1.3 By contrast, an individual who is UK-resident (§1.5-1.7) is exposed to income tax (§2.1) in respect of his worldwide income and to capital gains tax (§2.6) on the disposal (§2.8) of assets wherever situated. He may also be exposed to income tax where income, and capital gains tax where capital gains, of trustees (§20.4; §20.6) or of a non UK resident company (§20.6; §20.8) are treated as arising to him for tax purposes. In many cases, his exposure is subject to relief under an applicable double tax treaty, unilateral relief, and (if available) the remittance basis (§10). The remittance basis is not available to individuals who are domiciled (§1.9) or deemed domiciled (§1.10) in the UK.
1.4 An individual who is temporarily non resident (§1.8) may be charged to income tax (§2.1) and capital gains tax (§2.6) on income and capital gains arising during the period of non residence, with such income and capital gains treated as arising in the tax year (§2.13) of return.
1.5 The residence status of an individual must be determined for each tax year (§2.13). Whether an individual is UK resident or not for a given tax year depends principally on the number of midnights that he spends in the UK in that tax year.
1.6 An individual who has not been UK resident (§1.5-1.7) in any of the three previous tax years (§2.13) will not become UK resident for a tax year if he spends fewer than 46 midnights in the UK in that tax year. Any individual who spends 183 or more midnights in the UK in a tax year will usually be UK-resident in that tax year. An individual who spends fewer than 183 midnights in the UK in a tax year may still be UK resident for that tax year, for example, where his only home is in the UK or he has full time work in the UK. In some circumstances, the residence status of an individual for a tax year depends on the number of midnights spent in the UK and the number of ties (§1.7) that the individual has with the UK. The more midnights the individual spends in the UK in a tax year, the fewer ties are necessary for him to be UK resident for that tax year.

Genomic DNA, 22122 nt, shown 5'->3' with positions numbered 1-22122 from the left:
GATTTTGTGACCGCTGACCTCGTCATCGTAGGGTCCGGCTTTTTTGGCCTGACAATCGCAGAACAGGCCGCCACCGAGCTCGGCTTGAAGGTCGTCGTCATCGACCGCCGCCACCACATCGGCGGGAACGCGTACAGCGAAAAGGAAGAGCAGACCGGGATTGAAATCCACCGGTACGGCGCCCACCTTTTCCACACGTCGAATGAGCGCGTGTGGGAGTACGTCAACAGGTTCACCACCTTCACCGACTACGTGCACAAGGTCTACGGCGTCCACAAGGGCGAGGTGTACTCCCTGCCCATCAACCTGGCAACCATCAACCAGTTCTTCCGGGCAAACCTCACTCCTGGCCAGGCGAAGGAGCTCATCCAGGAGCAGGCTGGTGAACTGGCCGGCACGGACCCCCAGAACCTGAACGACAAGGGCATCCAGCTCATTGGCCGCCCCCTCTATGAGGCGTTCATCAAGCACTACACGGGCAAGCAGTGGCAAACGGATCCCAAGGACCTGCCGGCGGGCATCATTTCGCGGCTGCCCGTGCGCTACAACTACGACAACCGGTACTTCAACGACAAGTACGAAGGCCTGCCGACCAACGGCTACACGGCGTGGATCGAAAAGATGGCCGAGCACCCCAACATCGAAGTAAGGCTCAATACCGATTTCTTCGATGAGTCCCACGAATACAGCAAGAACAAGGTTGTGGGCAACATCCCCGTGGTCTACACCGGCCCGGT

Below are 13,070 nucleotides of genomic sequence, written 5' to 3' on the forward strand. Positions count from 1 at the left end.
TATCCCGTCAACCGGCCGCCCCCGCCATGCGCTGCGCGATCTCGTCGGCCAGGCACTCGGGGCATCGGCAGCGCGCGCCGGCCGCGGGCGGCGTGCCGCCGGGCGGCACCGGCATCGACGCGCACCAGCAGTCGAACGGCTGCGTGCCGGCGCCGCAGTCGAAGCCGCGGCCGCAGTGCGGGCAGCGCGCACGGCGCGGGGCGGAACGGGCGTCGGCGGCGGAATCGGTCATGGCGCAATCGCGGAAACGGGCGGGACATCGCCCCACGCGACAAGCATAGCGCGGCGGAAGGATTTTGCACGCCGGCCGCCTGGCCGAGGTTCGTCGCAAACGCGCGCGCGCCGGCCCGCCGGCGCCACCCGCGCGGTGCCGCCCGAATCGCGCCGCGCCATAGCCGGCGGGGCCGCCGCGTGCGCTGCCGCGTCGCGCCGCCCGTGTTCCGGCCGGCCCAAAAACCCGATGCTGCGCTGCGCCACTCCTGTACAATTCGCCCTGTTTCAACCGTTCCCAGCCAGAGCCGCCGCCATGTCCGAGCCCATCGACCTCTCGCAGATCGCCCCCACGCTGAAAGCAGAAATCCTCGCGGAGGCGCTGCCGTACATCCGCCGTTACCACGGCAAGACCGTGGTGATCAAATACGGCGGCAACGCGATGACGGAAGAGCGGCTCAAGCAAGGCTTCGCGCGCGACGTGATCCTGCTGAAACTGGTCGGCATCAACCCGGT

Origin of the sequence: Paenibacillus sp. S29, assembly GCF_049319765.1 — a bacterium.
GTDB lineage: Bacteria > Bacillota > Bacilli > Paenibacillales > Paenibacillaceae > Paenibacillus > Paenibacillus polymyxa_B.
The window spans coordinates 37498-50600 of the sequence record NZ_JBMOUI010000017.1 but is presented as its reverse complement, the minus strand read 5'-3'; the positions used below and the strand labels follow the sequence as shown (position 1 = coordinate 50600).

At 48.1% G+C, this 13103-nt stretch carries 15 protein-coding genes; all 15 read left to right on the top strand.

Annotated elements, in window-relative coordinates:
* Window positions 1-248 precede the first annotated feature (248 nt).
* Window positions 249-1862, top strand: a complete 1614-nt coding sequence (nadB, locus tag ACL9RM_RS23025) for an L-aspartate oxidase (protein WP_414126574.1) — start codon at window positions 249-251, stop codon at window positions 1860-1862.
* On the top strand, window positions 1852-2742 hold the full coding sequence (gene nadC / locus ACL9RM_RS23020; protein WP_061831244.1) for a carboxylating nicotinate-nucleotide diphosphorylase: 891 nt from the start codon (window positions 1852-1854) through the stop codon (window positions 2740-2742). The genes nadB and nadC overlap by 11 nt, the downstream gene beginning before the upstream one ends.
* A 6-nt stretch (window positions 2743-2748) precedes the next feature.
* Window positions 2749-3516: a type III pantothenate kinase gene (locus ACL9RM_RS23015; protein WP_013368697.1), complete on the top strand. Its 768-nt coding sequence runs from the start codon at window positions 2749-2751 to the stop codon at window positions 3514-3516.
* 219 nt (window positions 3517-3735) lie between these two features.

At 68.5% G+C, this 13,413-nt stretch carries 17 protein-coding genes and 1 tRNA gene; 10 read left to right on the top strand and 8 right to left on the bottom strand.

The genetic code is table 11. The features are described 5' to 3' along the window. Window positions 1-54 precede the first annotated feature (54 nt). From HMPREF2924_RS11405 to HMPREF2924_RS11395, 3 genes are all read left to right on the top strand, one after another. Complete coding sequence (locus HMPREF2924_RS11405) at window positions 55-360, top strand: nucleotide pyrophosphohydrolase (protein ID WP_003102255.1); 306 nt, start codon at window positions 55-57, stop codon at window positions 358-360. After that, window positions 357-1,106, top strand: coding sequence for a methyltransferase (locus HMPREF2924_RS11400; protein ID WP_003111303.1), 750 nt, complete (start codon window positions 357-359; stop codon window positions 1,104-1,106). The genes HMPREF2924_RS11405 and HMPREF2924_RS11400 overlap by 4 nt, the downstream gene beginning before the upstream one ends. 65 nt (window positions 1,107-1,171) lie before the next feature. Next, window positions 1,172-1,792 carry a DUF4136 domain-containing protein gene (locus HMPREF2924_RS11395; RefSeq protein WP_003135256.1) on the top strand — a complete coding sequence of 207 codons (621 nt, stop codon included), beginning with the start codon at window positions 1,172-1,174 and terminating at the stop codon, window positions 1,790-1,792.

1.7 The ties which are relevant to residence are having a UK resident (§1.5-1.7) spouse, civil partner or minor child, having available accommodation in the UK, performing more than three hours work in the UK on 40 or more days in the tax year (§2.13), spending 91 or more midnights in the UK in one or both of the two previous tax years, and spending more midnights in the tax year in the UK than in any other country.
1.8 An individual is temporarily non-resident if, following a period of residence, he is non-UK resident (§1.5-1.7) for a period of five years or less, and he has been UK-resident (§1.5-1.7) in at least four of the seven tax years (§2.13) before the tax year in which the period of non-residence begins.
1.9 For the general purposes of English law every individual has at any given time a domicile (§1.9) in one country alone. The domicile of an individual depends, in the first place, on the domicile that his father or (in some circumstances) mother had at the time of the individual's birth (known as the individual's "domicile of origin"). Upon attaining the age of 16, the individual may change his domicile to that of another country (his domicile of choice) by residing in that country with the intention of residing there permanently. If, later, he ceases to reside in that country and to have that intention, his domicile may revert to his domicile of origin, unless he establishes another domicile of choice.